“This relationship is the most important partnership of the 21st century,” Prime Minister Narendra Modi said in his media statement after talks with Trump on February 25, reflecting growing congruence in ties between the two leading democracies.
In October, India and the US sealed the long-pending BECA (Basic Exchange and Cooperation Agreement) agreement to further boost bilateral defence ties. The pact provides for sharing of high-end military technology, logistics and geospatial maps between the two countries.
India expects the relations to grow further under Joe Biden’s presidency as he is known to be a strong proponent of closer India-US ties since his days as a senator in the 1970s.
In many ways, New Delhi’s efforts to further improve relations with Russia, Australia, Germany, South Korea, Vietnam, Indonesia and the African continent resulted in rich dividends.
In the neighbourhood, India’s relations with Nepal came under some strain after Defence Minister Rajnath Singh inaugurated an 80-km-long strategically crucial road connecting the Lipulekh pass with Dharchula in Uttarakhand in May. Nepal claimed the road passed through its territory.
The relations appeared to be back on track to a significant extent following visits to Kathmandu by Foreign Secretary Harsh Vardhan Shringla and Army Chief Gen MM Naravane in November.
In the last eight months of 2020, India played a key role in calibrating a comprehensive approach in dealing with the coronavirus pandemic globally. It also supplied medical assistance to over 150 countries to help them deal with the pandemic that infected over 79 million people and killed 1.7 million.
In May India launched a mega evacuation mission under which commercial jets, military transport aircraft and naval warships were deployed to bring back hundreds of thousands of Indians stranded across the world in view of the coronavirus lockdown.
Nearly, 39 lakh Indians have been brought back home under the mission, billed as the biggest repatriation exercise in India’s history.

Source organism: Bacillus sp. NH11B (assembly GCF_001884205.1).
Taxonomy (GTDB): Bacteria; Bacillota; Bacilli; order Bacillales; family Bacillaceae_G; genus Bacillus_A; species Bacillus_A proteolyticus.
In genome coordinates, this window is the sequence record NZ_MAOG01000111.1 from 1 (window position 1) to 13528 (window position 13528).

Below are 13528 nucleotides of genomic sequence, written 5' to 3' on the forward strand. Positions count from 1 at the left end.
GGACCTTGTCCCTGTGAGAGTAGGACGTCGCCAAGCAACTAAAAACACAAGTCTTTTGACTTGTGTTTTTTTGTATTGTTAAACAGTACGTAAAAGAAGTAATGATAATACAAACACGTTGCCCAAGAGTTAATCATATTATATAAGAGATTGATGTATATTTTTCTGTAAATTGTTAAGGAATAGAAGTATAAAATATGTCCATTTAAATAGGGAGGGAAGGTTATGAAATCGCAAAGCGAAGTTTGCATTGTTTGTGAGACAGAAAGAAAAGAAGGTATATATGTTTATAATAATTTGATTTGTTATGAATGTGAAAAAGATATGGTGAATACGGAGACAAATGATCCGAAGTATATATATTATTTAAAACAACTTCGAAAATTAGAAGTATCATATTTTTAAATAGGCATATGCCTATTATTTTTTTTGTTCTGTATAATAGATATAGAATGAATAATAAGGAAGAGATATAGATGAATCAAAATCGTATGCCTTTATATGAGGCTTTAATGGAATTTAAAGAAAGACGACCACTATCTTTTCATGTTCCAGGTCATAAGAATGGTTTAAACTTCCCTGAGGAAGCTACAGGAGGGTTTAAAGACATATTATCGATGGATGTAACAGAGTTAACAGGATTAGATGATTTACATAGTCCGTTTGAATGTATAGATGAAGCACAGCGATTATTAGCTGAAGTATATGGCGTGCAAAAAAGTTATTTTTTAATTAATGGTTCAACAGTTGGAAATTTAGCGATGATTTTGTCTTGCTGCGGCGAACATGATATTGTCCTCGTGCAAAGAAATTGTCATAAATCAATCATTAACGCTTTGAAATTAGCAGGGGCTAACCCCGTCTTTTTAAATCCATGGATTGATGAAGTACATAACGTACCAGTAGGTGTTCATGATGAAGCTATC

As Chinese actions in key maritime channels fueled greater concerns, foreign ministers of India, the US, Australia and Japan held extensive in-person talks under the framework of the Quadrilateral coalition or Quad in Tokyo on October 6, signalling serious resolve to work vigorously towards a collective vision for a free, open and inclusive Indo-Pacific.
In the overall policy framework, concerns relating to Indo-Pacific and the way forward found greater salience in India’s diplomatic engagements with majority of the countries as well as leading blocs.
India also focused on improving regional connectivity with countries in its neighbourhood as well as well with several central Asian nations as China’s opaqueness in rolling out projects under its ambitious Belt and Road Initiative (BRI) continues to draw suspicion.
In another important development, India scored a major diplomatic victory in June to become a non-permanent member of the UN Security Council for the 2021-22 term. India won 184 votes out of 192 valid votes in the elections held for the vacant non-permanent seats.
With the pandemic bringing to fore the prospect of a new global power-play, India also focused policy initiatives to deal with the complexity and pace of change.
In 2020, India also carefully focused on consequences of Brexit, the Abraham Accords, fast evolving scenario in the Gulf region and overall relations with the African continent.
The Abraham Accords are agreements that Israel signed with the United Arab Emirates and Bahrain marking the normalisation of diplomatic relations between the two Gulf nations and the Jewish state.